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Economy

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With no jobs reports, analysts out of work

– The latest victims of the government’s partial shutdown: policy wonks, politicians and TV talking heads who are losing their monthly opportunity to dissect the jobs report issued by the Bureau of Labor Statistics.

It happens the first Friday of the month at 8:30 a.m. Eastern time. Except today. The government’s partial shutdown means the September jobs report is being postponed.

“Economists and journalists will have some withdrawal pains,” suggests Mark Zandi, chief economist at Moody’s Analytics and a fixture on cable-TV gabfests after the jobs reports are released.

Diane Swonk, chief economist at Mesirow Financial and another regular television presence on the morning of the jobs reports, jokes that she won’t have to get up so early Friday. Yet she’ll feel the loss.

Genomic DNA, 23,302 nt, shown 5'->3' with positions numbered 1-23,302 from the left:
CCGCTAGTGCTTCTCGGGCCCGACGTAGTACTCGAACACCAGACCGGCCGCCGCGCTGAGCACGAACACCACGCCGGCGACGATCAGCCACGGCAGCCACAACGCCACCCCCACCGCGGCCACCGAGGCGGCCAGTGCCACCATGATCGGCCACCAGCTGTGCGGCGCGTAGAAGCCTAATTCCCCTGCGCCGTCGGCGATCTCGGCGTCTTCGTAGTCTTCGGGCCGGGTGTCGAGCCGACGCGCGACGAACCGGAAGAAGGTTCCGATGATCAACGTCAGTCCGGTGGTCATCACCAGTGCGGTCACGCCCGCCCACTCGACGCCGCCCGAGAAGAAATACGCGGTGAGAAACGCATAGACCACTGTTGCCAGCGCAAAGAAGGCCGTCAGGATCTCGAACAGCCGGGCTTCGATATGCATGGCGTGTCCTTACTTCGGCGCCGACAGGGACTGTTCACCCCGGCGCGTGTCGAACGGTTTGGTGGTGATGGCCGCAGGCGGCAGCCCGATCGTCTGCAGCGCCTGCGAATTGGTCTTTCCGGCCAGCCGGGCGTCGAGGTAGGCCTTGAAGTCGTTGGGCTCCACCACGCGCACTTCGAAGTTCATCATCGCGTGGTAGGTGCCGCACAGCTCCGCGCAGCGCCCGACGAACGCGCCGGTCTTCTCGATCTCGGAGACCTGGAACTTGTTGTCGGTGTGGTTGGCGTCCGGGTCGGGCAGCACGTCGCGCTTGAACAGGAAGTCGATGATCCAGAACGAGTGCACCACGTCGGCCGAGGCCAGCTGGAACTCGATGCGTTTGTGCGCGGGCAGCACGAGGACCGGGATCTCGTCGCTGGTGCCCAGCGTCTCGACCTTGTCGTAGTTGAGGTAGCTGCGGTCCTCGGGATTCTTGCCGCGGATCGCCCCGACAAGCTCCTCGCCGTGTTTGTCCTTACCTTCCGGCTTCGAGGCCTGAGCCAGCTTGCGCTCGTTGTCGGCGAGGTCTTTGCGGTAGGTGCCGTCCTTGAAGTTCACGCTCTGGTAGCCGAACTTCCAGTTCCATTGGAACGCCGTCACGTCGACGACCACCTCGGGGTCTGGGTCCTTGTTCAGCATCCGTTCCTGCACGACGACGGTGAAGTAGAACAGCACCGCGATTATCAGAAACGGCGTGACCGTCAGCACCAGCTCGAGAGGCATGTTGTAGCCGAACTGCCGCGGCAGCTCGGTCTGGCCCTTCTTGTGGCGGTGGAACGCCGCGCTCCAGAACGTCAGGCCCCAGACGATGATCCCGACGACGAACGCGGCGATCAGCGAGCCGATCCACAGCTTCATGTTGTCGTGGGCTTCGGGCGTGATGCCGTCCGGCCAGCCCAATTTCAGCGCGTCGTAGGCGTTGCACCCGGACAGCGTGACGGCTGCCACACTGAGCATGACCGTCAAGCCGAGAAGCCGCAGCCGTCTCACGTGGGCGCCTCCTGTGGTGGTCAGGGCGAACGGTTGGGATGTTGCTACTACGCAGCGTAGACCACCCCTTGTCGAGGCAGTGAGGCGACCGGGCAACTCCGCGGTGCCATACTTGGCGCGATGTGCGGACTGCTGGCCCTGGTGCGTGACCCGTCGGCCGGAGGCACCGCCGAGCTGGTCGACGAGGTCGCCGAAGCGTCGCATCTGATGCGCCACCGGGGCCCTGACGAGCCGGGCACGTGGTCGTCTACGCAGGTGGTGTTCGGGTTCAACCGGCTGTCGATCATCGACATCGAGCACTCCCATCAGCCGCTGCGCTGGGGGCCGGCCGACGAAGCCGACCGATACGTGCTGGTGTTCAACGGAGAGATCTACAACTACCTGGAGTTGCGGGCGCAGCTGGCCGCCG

The jobs report is a “flashlight into the dense forest of global economic information,” Swonk says. “We’ve turned the flashlight off.”

Wall Street bases its buy-and-sell decisions on countless data – economic growth in the United States and abroad, corporate profits, manufacturing output and home sales. But the jobs report tends to occupy center stage. Job growth drives consumer spending, which fuels most of the U.S. economy.

Today’s report was expected to show that the economy added 180,000 jobs in September, slightly more than the modest 169,000 in August. The unemployment rate was expected to remain at a still-high 7.3 percent.

Still, important as the jobs report is, some find its coverage on cable TV to be overkill. Barry Ritholtz, chief investment officer at Ritholtz Wealth Management, calls it “the single most overanalyzed, overwrought, overemphasized data point in finance.”

Ritholtz notes that each month’s job figure is later revised twice, sometimes sharply.

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